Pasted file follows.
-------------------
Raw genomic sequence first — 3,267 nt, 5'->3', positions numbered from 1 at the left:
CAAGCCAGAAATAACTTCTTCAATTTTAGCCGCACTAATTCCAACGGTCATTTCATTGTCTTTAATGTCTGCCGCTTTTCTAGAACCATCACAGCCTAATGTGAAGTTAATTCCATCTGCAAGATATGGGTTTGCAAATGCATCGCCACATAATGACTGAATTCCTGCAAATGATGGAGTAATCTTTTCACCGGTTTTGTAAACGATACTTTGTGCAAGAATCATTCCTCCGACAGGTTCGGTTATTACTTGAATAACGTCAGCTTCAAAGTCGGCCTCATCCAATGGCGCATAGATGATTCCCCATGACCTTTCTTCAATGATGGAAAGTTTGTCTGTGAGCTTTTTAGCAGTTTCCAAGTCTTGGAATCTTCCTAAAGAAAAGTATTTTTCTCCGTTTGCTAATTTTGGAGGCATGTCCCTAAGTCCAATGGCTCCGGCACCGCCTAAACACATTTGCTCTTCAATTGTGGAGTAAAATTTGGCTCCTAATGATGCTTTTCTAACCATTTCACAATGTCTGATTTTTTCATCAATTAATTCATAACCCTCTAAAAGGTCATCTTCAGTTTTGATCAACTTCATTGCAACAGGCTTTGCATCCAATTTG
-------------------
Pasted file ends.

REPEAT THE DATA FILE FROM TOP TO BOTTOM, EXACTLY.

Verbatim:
Raw genomic sequence first — 3,267 nt, 5'->3', positions numbered from 1 at the left:
CAAGCCAGAAATAACTTCTTCAATTTTAGCCGCACTAATTCCAACGGTCATTTCATTGTCTTTAATGTCTGCCGCTTTTCTAGAACCATCACAGCCTAATGTGAAGTTAATTCCATCTGCAAGATATGGGTTTGCAAATGCATCGCCACATAATGACTGAATTCCTGCAAATGATGGAGTAATCTTTTCACCGGTTTTGTAAACGATACTTTGTGCAAGAATCATTCCTCCGACAGGTTCGGTTATTACTTGAATAACGTCAGCTTCAAAGTCGGCCTCATCCAATGGCGCATAGATGATTCCCCATGACCTTTCTTCAATGATGGAAAGTTTGTCTGTGAGCTTTTTAGCAGTTTCCAAGTCTTGGAATCTTCCTAAAGAAAAGTATTTTTCTCCGTTTGCTAATTTTGGAGGCATGTCCCTAAGTCCAATGGCTCCGGCACCGCCTAAACACATTTGCTCTTCAATTGTGGAGTAAAATTTGGCTCCTAATGATGCTTTTCTAACCATTTCACAATGTCTGATTTTTTCATCAATTAATTCATAACCCTCTAAAAGGTCATCTTCAGTTTTGATCAACTTCATTGCAACAGGCTTTGCATCCAATTTG